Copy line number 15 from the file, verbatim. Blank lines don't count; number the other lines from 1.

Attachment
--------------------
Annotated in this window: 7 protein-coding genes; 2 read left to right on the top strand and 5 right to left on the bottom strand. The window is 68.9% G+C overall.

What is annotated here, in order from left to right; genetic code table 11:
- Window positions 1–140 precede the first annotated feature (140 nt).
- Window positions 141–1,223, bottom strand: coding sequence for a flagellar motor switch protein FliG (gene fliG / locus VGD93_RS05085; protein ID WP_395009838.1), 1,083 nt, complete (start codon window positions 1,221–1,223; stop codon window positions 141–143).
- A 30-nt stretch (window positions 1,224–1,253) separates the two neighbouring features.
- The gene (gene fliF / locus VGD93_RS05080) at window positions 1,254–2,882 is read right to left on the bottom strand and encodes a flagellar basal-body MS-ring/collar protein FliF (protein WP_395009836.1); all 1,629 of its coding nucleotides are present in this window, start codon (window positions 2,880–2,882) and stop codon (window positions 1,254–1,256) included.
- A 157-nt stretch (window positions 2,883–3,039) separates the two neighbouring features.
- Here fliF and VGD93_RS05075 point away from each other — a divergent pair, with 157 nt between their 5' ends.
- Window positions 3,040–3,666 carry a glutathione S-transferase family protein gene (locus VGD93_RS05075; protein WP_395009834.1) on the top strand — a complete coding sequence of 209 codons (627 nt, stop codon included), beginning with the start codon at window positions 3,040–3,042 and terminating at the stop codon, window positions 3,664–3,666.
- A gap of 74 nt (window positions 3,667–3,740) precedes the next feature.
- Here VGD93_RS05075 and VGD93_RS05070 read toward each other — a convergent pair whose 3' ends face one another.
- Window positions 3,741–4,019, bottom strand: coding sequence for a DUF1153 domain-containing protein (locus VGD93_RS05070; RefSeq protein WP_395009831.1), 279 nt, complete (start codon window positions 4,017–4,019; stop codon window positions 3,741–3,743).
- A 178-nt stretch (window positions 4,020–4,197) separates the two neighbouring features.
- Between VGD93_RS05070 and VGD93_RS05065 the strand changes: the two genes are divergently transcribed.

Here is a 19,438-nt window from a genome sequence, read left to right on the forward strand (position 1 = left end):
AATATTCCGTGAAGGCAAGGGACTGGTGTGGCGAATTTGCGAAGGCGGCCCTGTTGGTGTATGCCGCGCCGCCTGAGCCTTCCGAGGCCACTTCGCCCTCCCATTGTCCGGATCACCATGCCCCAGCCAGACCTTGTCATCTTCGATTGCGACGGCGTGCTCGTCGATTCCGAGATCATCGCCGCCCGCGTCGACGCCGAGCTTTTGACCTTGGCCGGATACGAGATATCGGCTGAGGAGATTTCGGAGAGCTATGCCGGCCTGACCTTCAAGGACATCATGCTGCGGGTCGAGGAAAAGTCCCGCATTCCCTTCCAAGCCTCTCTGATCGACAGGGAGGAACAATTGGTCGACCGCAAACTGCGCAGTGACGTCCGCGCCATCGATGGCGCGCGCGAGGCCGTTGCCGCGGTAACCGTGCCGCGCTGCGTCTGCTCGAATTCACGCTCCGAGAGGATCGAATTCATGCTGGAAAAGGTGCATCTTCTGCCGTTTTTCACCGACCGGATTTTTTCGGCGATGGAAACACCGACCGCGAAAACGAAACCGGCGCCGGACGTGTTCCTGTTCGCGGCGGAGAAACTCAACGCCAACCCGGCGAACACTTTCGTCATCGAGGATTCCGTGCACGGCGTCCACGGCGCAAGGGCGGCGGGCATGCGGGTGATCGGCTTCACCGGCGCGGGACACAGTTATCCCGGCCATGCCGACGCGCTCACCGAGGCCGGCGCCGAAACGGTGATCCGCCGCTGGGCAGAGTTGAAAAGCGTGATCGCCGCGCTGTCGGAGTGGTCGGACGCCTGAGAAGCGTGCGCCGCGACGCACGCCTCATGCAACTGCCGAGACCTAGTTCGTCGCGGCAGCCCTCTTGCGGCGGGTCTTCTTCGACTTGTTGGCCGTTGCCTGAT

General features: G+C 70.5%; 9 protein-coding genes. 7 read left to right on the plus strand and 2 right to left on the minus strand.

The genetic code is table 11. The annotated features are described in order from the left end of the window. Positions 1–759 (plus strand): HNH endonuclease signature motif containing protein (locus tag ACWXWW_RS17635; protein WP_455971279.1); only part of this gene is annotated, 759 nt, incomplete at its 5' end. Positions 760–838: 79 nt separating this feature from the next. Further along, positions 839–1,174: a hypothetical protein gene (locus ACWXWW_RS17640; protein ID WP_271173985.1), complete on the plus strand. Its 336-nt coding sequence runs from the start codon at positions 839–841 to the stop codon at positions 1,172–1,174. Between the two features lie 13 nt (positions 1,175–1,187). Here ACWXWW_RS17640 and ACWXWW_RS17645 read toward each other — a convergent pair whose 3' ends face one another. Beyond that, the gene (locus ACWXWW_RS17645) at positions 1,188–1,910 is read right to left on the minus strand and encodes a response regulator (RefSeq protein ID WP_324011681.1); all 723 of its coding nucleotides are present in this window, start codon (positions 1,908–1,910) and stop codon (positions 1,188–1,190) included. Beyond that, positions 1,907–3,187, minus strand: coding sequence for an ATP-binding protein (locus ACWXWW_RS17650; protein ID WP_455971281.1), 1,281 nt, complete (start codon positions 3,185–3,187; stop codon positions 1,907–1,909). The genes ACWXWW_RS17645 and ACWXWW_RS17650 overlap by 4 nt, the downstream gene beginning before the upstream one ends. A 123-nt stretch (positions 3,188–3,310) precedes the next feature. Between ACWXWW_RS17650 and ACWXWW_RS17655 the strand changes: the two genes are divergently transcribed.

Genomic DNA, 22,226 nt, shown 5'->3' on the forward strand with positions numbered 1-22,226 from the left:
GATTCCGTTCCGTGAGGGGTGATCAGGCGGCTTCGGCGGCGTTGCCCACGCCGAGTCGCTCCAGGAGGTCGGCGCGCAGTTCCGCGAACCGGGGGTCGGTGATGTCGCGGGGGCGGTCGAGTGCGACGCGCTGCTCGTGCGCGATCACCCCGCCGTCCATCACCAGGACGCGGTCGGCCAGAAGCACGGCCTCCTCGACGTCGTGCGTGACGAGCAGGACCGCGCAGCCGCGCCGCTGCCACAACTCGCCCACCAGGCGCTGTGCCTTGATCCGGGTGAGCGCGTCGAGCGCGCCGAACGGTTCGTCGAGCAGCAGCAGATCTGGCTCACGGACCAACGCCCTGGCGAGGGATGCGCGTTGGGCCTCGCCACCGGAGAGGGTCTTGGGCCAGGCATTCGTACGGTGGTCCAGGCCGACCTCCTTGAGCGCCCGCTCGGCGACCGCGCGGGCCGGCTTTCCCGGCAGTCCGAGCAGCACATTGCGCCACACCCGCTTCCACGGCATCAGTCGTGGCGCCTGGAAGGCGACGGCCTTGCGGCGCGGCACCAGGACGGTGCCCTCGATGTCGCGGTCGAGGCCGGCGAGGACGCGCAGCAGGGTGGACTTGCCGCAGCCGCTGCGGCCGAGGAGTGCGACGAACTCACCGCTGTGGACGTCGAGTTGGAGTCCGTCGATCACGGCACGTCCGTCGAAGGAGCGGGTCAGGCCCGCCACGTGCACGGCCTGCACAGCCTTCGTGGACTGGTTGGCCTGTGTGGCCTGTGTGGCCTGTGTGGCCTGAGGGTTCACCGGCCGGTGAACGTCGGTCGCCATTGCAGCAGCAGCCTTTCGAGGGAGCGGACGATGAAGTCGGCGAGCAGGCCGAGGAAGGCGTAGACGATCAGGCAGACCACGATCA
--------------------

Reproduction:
Here is a 19,438-nt window from a genome sequence, read left to right on the forward strand (position 1 = left end):